Try not to be satisfied with a question because you found the right answer either, only be satisfied when you understand how and why you were able to get the right answer. You know that annoying math teacher that puts “Show your work!” on every correct answer you get? Well, turns out they may actually be trying to help you, despite your personal feelings towards them.
By understanding the methods you use to reliably find the solution to Calculus equations, you can form a better knowledge of the course in its entirety.
Calculus does not have to be impossibly difficult, but for most people, it will require a good bit of genuine hard work. Sorry, we are as disappointed as you are.
None of what we are saying means you have to follow such a strict schedule to the letter — we just want to paint the most productive way to go about conquering this challenging class. Feel free to mix and match these methods as you find better ways that work for you, just try to avoid some of the pitfalls we have listed above.
Understand Algebra, and Trigonometry
To become proficient at Calculus it really is required to have a deep understanding of previous classes. There is a reason that the education system teaches in the way that it does – you cannot be good at Calculus without also being good at Algebra and beginner Trig.
Most people enjoy the more basic forms of math because they are concrete and work in structured ways, while Calculus can get a bit weird and out there in terms of how you have to comprehend it. Because of this, and the added pressure of remembering the previous math courses very well, it can feel like you are drowning in an ocean of misunderstood math problems.
For Algebra, you should really get comfortable with logarithmic equations, fractions, powers, and square roots. The problem with naming what you specifically need to know is difficult, however, as most people should have a deep understanding of the entirety of the subject before moving forward to Calculus.
Moving over to something like Trigonometry, the same can be said for this slightly more advanced course. While we can recommend certain parts of trigonometry, most people should be very competent in it before continuing onward in their education. The same can be said for Geometry, though few would consider it as important for learning Calculus as the other two.
Find A Better Educator
This is going to be kind of a controversial point, but some teachers are simply ineffective at their job.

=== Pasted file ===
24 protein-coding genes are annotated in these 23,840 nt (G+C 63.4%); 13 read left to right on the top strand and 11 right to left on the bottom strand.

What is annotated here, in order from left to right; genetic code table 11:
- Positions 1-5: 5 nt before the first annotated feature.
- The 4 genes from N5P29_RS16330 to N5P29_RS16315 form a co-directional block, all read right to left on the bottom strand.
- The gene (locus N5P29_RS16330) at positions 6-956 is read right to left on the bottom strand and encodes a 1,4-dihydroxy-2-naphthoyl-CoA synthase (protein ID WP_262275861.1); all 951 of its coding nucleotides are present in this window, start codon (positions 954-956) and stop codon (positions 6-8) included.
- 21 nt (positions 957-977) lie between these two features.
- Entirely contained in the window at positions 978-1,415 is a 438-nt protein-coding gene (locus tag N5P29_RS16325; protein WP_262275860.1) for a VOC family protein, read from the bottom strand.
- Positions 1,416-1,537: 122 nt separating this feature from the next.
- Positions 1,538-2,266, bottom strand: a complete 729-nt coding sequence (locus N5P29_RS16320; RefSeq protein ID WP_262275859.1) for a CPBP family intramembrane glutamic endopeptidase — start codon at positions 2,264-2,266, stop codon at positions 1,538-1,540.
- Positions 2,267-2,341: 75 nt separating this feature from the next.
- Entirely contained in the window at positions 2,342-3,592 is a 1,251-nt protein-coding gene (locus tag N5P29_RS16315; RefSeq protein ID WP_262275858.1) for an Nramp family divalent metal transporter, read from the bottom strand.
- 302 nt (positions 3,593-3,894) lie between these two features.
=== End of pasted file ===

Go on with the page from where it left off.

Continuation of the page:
This isn’t to say there aren’t great instructors in public schools – some of us establish a deep passion for a subject for the rest of our lives from one capable educator. Due to reasons too exhaustive to get into in this article, teachers are often not adequately rewarded for their hard work and can fall victim to burnout or lack of enthusiasm.
One of my favorite classes in school was an English course taught by a gentleman a year out from his retirement – we watched a movie of his choosing every day that was educational in the fact that the actors spoke English.
While this is nice for the students who don’t wanna put in the effort, it also sets them back quite a bit. While we remember these teachers fondly for their more hands-off approach, they do hold us back from progressing in our education.
If you find that one of your instructors feels less than enthusiastic or teaches in a way that is hard for you to understand – it may be worthwhile to try and learn some of the harder points through an alternative source.
There is no shortage of free resources online like Khan Academy, Youtube, or free college lectures. If you think that your teacher is teaching in a way that you find unhelpful, look for different resources to pad your knowledge.
Listen, none of us are going to become John Nash from this article but at the very least we can conquer Calculus with a passing grade or better.
None of us learn the same and the human brain varies wildly from person to person. So even though you can effortlessly add a few multi-syllable words to a paper or name every president, it doesn’t necessarily mean you will easily speed through mathematics.
Try to not feel frustrated or defeated when struggling with a class. Intelligence is an incredibly weird thing to define and lacking enthusiasm for Calculus does not equal stupidity.
The education system has a lot of room for improvement, so sometimes we have to teach ourselves a bit to bridge the gap!